Creating A New SQL Server Authentication Login And Assigning Role Memberships

Creating new SQL login accounts is a routine task that anyone administering a database will do quite frequently.  Knowing how to create the account and assign the appropriate role memberships is important in maintaining tight security controls across your SQL environment.  I’ve seen numerous cases where blanket permissions are provided to user logins. This can create a huge mess when auditing the security and allow users to perform tasks they shouldn’t be doing.  In short, knowing what access your users have is extremely important and setting them up correctly is the first step to doing this.

The example outlined below demonstrates creating a service account named svc_LinkedSvr that might be used to assign credentials to a linked server.

The first step in creating a new SQL Login is to connect to the SQL server where you wish to create the login.  Once connected, expand the Security module, right click Logins and select New Login…

New_Login_Path

This will display the New Login – General window.  For the purposes of this overview I will be creating a SQL Server Authentication login, as opposed to a Windows Authentication login.  The differences between creating each are minor but in order to create a Windows Authentication login you would generally need to have a domain level account created first.

The first thing you need to do on the General page of the New Login window is provide the Login Name.  As shown below, I am calling it svc_LinkedSvr.  By default, Windows authentication will be selected.   Change this by clicking the radio button next to SQL Server authentication. Once selected some new fields will be available.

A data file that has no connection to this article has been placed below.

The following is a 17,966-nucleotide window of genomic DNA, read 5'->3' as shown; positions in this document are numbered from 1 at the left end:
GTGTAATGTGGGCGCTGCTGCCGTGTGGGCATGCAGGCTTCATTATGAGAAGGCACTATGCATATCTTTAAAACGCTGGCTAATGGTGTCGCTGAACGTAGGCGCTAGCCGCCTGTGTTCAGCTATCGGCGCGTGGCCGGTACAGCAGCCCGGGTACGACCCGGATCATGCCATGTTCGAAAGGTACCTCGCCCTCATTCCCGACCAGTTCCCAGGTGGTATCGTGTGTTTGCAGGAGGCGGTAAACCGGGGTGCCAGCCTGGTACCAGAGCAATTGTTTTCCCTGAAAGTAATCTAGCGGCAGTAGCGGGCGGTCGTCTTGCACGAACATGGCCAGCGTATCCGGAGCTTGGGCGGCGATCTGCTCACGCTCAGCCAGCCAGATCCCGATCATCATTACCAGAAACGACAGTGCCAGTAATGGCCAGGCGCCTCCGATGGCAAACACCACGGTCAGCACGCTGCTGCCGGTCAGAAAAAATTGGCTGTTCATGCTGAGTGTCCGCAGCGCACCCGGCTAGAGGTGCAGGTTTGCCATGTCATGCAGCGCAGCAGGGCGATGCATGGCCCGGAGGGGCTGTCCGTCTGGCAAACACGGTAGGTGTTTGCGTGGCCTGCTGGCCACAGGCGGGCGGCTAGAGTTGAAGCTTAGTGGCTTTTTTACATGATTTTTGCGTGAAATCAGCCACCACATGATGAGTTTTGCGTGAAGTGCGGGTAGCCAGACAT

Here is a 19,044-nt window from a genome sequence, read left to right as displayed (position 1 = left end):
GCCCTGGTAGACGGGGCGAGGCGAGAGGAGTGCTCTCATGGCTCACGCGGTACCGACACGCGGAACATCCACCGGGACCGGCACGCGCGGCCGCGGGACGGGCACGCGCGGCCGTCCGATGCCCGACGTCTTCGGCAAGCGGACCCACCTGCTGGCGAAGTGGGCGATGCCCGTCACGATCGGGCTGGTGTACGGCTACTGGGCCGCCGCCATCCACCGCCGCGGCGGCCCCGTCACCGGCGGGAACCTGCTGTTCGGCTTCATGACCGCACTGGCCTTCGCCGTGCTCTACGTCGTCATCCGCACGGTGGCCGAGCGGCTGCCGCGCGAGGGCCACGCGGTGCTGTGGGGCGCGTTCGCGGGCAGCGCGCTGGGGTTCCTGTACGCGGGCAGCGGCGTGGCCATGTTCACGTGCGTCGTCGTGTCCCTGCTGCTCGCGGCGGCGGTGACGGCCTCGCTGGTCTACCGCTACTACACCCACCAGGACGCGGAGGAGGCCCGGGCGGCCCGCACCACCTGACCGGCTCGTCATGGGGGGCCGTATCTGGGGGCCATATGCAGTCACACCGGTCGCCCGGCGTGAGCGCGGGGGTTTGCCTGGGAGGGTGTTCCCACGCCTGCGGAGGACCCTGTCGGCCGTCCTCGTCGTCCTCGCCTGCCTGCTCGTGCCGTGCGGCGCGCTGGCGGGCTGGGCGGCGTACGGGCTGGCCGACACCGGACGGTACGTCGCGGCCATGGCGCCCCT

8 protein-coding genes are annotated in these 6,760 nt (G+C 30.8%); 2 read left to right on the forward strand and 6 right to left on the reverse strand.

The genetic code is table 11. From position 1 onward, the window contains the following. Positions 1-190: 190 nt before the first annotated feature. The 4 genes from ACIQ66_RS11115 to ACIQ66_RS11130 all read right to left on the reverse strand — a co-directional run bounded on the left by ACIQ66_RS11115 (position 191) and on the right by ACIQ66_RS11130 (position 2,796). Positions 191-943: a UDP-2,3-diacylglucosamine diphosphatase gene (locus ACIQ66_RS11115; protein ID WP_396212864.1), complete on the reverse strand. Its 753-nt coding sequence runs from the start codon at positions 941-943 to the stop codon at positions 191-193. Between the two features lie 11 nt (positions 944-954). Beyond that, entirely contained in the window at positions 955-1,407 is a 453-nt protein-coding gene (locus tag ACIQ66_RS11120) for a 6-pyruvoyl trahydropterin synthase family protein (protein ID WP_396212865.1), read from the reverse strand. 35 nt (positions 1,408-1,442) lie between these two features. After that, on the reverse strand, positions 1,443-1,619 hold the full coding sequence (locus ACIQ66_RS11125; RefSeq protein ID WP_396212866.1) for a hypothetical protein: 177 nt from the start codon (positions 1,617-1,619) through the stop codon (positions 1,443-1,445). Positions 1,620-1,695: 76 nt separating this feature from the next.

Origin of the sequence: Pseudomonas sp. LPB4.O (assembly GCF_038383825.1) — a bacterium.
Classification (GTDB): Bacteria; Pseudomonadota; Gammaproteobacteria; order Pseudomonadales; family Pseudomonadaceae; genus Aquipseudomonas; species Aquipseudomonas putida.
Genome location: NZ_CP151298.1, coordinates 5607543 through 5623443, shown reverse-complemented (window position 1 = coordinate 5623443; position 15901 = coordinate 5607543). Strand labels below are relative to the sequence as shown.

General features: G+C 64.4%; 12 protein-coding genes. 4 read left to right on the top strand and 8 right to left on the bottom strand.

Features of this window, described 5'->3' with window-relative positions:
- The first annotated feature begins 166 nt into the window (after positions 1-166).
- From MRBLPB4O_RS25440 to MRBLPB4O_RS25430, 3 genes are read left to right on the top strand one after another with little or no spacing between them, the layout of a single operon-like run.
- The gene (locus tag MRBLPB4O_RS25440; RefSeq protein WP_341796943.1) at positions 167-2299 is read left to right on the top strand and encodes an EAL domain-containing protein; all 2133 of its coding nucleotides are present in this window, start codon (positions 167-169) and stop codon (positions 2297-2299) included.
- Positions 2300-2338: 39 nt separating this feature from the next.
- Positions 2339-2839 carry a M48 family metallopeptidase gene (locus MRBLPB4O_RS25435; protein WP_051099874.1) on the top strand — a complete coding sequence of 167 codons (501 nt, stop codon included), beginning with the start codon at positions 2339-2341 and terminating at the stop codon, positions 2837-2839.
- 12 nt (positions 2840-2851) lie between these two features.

Enter a password for the new login.  Also, by default, the options to Enforce password policy, Enforce password expiration and User must change password at next login will be checked.  It is generally good practice to leave these selected for true user accounts, though depending on the purpose of the account and the rules put in place by your IT team it may not be necessary to keep these all checked.  However, if you don’t know then leave them all checked.  

New_Login_General

You can also specify a default database for the account.  In most cases you can leave this as master.  If you were to select a specific database then each time the user opens a query window while connected to that specific server it would connect them to the default database that was assigned here.

The next step is to review the Server Roles page.  By default only the public role will be checked. Unless you are creating an account with elevated permissions, no additional roles should be selected.

New_Login_ServerRoles

Now it is time to set up the User Mapping for each database on the server that you want the account to have access to.  Click on the User Mapping page.  This page displays all the databases available on the server.  Click the checkbox next to each database that you want the login to have access to.  At the bottom of the window you will see the individual database role memberships for the selected database.  Generally you will only want to provide db datareader, db datawriter and public roles to the login.  However, if you are creating a login with elevated permissions you will need to select additional roles.

New_Login_UserMapping

In the example above I am assigning role membership to the AdventureWorks2012 database only.

In most cases there is no need to make any modifications to the Securables page or Status page.

With that said, if you are creating the login but do not want it to be able to connect to the database engine yet or simply want it be disabled, you can do this from the Status page.

New_Login_Status

Once you have reviewed all the options and made any desired changes, click OK to create the account.

You can then expand the Logins drop-down under Security and find the newly created login.  If you haven’t refreshed the server connection it should be located at the very bottom of the list.

Finally, as with most tasks in SQL Server, you can also create login accounts by scripting them out. The script below will create the same login as outlined above.   Notice in the CREATE LOGIN code block that I am accounting for the items included on the General page that set the default database as well as enforce the password policy and expiration.

This script can easily be modified to provide role memberships to additional databases should it be necessary.